US makes new push for graphic warning labels on cigarettes


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WASHINGTON (AP) — U.S. health officials are making a new attempt at adding graphic images to cigarette packets to discourage and Americans from lighting up. If successful, it would be the first change to U.S. cigarette warnings in 35 years.

The Food and Drug Administration today proposed 13 new warnings that would appear on all cigarettes, including images of cancerous neck tumors, diseased lungs and feet with amputated toes.

Other color illustrations would warn smokers that cigarettes can cause heart disease, impotence and diabetes. The labels would take up more than half of the front of cigarette packages and include text warnings, such as "Smoking causes head and neck cancer." The labels would also be on tobacco advertisements.

The current smaller text warnings on the side of U.S. cigarette packs have not been updated since 1984. They warn that smoking can cause lung cancer, heart disease and other illnesses. These warnings "go unnoticed" and are effectively "invisible," the FDA said it its announcement.

The FDA's previous attempt was defeated in court in 2012 on free speech grounds. A panel of judges later upheld the decision, siding with tobacco companies that the agency couldn't force cigarettes to carry grisly images, including cadavers, diseased lungs and cancerous mouth sores.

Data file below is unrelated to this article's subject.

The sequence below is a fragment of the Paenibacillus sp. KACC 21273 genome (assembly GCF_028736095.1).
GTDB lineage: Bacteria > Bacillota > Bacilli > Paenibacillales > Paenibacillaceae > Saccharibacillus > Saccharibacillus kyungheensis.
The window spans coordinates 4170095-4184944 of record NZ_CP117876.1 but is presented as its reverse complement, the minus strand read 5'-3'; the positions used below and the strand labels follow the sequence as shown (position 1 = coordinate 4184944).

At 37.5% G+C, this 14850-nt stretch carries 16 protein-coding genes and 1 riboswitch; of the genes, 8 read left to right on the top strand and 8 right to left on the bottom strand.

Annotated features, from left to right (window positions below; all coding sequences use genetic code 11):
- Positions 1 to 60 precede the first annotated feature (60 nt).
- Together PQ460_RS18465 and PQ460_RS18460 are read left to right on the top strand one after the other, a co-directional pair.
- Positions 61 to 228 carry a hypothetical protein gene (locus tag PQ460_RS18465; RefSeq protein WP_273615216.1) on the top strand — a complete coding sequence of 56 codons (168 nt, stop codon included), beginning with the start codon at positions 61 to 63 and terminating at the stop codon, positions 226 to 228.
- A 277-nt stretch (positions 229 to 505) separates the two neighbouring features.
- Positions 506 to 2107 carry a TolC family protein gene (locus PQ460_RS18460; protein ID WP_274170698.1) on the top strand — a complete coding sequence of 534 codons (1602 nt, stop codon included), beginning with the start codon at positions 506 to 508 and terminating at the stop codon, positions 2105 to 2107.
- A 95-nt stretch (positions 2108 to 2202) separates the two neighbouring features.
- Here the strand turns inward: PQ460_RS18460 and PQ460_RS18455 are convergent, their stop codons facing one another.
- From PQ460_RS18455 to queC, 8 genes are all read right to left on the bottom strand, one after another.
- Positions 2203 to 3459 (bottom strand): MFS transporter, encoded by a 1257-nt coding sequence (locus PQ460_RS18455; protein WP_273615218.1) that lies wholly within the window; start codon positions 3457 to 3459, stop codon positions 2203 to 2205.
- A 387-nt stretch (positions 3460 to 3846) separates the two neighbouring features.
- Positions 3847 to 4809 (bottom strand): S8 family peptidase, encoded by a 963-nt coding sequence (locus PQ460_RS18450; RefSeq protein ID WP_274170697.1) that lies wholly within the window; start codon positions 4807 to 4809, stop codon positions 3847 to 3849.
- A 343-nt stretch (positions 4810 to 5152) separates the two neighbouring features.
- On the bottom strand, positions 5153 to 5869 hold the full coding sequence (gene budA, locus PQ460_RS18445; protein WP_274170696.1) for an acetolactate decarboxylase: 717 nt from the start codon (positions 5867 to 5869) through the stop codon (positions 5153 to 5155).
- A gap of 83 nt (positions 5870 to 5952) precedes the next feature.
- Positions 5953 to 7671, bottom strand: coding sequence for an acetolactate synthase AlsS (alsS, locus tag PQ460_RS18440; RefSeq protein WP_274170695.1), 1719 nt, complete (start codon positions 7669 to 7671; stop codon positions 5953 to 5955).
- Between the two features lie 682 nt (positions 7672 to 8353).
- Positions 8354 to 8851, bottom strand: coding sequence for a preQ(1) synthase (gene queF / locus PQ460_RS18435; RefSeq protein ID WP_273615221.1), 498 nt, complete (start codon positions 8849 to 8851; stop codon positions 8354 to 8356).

FDA's tobacco director Mitch Zeller said the new effort is supported by research that documents how the warnings will educate the public about lesser-known smoking harms, such as bladder cancer.

"While the public generally understands that cigarette smoking is dangerous, there are significant gaps in their understanding of all of the diseases and conditions associated with smoking," Zeller said. If the agency is sued, he added, "we strongly believe this will hold up under any legal challenges"

Nearly 120 countries around the world have adopted the larger, graphic warning labels. Studies from those countries suggest the image-based labels publicize smoking risks and encourage smokers to quit.

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